“My Lords, the appellant, as the plaintiff, had at the trial Court admitted in the affidavit supporting his Originating Summons that – I. there were two parallel primary elections to elect the governorship candidate of his party, the Peoples Democratic Party (PDP), for the general election to elect the Governor of Enugu State;and II. He participated in the Governorship primary election conducted by a panel based on the list of hoc delegates sanctioned by the Federal High Court in Suit No. FHC/ABJ/CS/816/2014 between Barr. Orji Chinenye Godwin & Ors v. People’s Democratic Party & ORS, and emerged as the person duly elected to be the candidate of the PDP; while the 4th Respondent, who participated in the primary election conducted by the King Asara A. Asara committee set up by the National working Committee of his party PDP, emerged as the Governorship candidate of the PDP for Enugu State. By this admission, contained in paragraphs 12, 13, 14, 15 and 16 of his own affidavit, the appellant cannot be heard to complain that the lower Court’s decision, rooted firmly in the binding and authoritative decisions of this Court in- – PDP v. SYLVA (2012) 13 NWLR (pt. 1316) 85 at 128. -TARZOOR v. ORTOM SAMUEL IORAER (2016) 5 SCM 152 at 163. – SHINKAFI v. YARI (2016) 3 SCM 133 at 155; was wrong. The lower Court made it clear, in its judgment at pages 971 – 972 and 976 – 977 of the Record, and I agree, that “the appellant did not take part and did not participate in the PDP Gubernatorial primaries conducted by King Asara A. Asara”, the only legitimate and authentic electoral panel appointed for that purpose by the PDP; and that- All the Appellant has succeeded in doing, in this suit, is that he has wittingly or unwittingly completely taken himself out of the purview of Section 87(4)(b)(i) & (ii) and 87(9) of the Electoral Act. 2010, as amended, and thus has no locus standi to institute or maintain the action herein against any of the Respondents. In other words, the limited jurisdiction of the Court under Section 87 of the Electoral Act, 2010, as amended cannot be invoked in (the) Appellant’s favour. It does not enure for the benefit of the Appellant since he was neither an aspirant nor a participant at the primary election organised by the 1st and 2nd Respondents. The lower Court, on the basis of the appellant, himself, admitting that he was a mere busy body, as regards the legitimate primary election conducted by the duly authorised electoral panel appointed by the PDP, held that “The Appellant lacked the locus standi to initiate or institute this action” and that the trial Court “had no jurisdiction to entertain the suit”. Since the appellant did not acknowledge the authority of the PDP NEC/NWC he was clearly an outsider and the PDP conducted their primary election without him. He cannot therefore rely on his own outlawry to set aside the primary election conducted in accordance with PDP’s internal rules which also are in accordance with the Electoral Act. The issue has since been settled by this Court from – -EMEKA v. OKADIGBO (2012) 18 NWLR (pt. 1331) 55 at 87; -EMENIKE v. PDP (2012) 12 NWLR (pt. 1315) 556 at 594; – YAR’ADUA v. YANDOMA (2015) NWLR (pt. 1448) 123 at 198; – LADO v. CPC (2012) ALL FWLR (pt. 607) 623 that the only legitimate or valid primary election of a political party is the primary election conducted by the electoral panel constituted by either the National Working Committee (NWC) or the National Executive Committee (NEC) of the political party: in this case the King Asara A. Asara led Electoral Panel.”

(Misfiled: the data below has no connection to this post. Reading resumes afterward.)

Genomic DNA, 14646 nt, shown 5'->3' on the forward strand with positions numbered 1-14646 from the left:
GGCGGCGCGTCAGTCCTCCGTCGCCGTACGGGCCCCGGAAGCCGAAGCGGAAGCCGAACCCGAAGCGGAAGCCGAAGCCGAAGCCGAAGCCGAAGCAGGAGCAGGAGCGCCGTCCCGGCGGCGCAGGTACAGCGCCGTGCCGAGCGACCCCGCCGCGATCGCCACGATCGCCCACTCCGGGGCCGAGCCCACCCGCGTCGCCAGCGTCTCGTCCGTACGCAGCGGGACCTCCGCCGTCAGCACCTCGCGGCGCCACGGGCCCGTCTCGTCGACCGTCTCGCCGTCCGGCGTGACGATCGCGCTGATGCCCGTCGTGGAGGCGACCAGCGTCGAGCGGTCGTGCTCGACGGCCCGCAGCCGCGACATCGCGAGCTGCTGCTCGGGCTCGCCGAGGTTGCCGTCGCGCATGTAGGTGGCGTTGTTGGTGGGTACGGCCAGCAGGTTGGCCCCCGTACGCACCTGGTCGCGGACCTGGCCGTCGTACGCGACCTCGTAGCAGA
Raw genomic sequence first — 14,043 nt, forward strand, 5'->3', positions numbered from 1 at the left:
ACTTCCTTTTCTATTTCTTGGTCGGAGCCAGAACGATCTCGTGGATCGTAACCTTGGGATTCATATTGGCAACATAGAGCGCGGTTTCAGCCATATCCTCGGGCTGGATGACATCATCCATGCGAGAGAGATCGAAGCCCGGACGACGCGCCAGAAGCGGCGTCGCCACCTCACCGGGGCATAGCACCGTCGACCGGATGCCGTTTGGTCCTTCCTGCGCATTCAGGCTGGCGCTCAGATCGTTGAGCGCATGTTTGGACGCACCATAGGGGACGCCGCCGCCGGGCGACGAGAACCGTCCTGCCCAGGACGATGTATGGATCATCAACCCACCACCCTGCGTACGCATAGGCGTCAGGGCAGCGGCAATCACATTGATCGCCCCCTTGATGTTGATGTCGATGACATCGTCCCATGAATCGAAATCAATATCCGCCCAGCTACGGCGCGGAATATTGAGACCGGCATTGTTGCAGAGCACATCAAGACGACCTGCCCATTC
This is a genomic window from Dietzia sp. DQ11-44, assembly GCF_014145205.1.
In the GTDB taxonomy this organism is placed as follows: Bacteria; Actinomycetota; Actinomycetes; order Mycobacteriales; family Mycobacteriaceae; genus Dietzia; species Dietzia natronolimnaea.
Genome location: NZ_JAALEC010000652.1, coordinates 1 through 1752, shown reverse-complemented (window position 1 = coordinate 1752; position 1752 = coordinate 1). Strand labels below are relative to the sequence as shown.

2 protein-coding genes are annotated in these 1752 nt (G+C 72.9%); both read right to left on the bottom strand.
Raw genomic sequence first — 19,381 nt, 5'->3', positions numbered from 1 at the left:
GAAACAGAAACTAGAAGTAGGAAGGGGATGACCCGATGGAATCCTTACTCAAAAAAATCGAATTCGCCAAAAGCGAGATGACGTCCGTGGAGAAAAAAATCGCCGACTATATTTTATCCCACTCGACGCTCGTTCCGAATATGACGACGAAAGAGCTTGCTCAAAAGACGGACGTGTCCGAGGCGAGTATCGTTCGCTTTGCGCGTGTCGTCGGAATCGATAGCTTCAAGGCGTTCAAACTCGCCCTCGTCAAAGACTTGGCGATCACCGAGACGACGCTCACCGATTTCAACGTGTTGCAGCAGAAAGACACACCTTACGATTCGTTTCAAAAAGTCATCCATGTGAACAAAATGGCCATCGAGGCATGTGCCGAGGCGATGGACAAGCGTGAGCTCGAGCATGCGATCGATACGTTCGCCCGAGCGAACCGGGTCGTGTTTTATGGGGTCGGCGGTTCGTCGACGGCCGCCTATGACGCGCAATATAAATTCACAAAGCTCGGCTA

Per EJEMBI EKO ,J.S.C ( Pp. 40-43, paras. A-B )
- ELECTORAL MATTERS – POLITICAL PARTY PRIMARY - Who can institute an action in court to complain about the conduct of a party’s primaries
“Section 87(1) of the Electoral Act, 2010 provides that a political party seeking to nominate candidates for elections under the Acts shall hold primaries for aspirants to all elective positions. It is therefore very clear that primary election can only be held by a political party that seeks to nominate a candidate. In the instant case the only panel appointed to conduct the governorship primary election in Enugu State in 2015 is the one headed by King Asara A. Asara. Since the Appellant refused to participate in that primary election, he was not a candidate in the said primary election and therefore lacks locus standi to challenge its outcome. Section 87(9) of the Electoral Act is so clear, as it gives the right to challenge the outcome of a primary election to only aspirants. This section provides as follows:- “Notwithstanding the provisions of the Act or rules of a political party, an aspirant who complains that any of the provisions of this Act and the guidelines of a political party has not been complied with in the selection or nomination of a candidate of a political party for election, may apply to the Federal High Court or the High Court of a State or FCT for redress.” In PDP & Anor vs Sylva & Anor (2012) 13 NWLR (Pt. 1316) 85 at 128, this Court, per Rhodes-Vivour, JSC held: “An aspirant is a person with a strong desire to achieve a position of importance or to win a competition. Indeed Section 87(1) of the Electoral Act states that: “A political party seeking to nominate candidates for elections under this Act shall hold primaries for aspirants to all election posts.” From the above it is clear that an aspirant is a person who contested the primaries. An aspirant is thus a candidate in the primaries.” In Shinkafi & Anor vs Yari & Ors (2016) 3 SCM 133. My learned brother Okoro, JSC emphasized the point that a person who is not a candidate in the primary election cannot challenge the outcome in the following words:- “Equally settled is the fact that as at the moment, the only window opened for the Courts to entertain action on and/or concerning nomination of candidates for any election by political parties is as provided under Section 87(8) or (9) or (10) of the Electoral Act, 2010, as amended…. As a result of the above provision conferring (sic) this Court has held, in very many cases, that only an aspirant in the primary election conducted by the political party can question the result or nomination or declaration of any person by the party as the winner of the primary election and consequently the sponsored candidate of the political party concerned in the election in issue. It follows therefore, that no other person or member of the political party concerned, has the locus to challenge or question the nomination of any candidate by a political party for any election.” Even at the risk of repetition, the Appellant was not a candidate in the governorship primary election that was held in Enugu State in 2015, as such he lacked the locus to challenge the declaration of the 4th Respondent as the winner of the said primary.”
Per PAUL ADAMU GALINJE ,J.S.C ( Pp. 46-49, paras. C-A )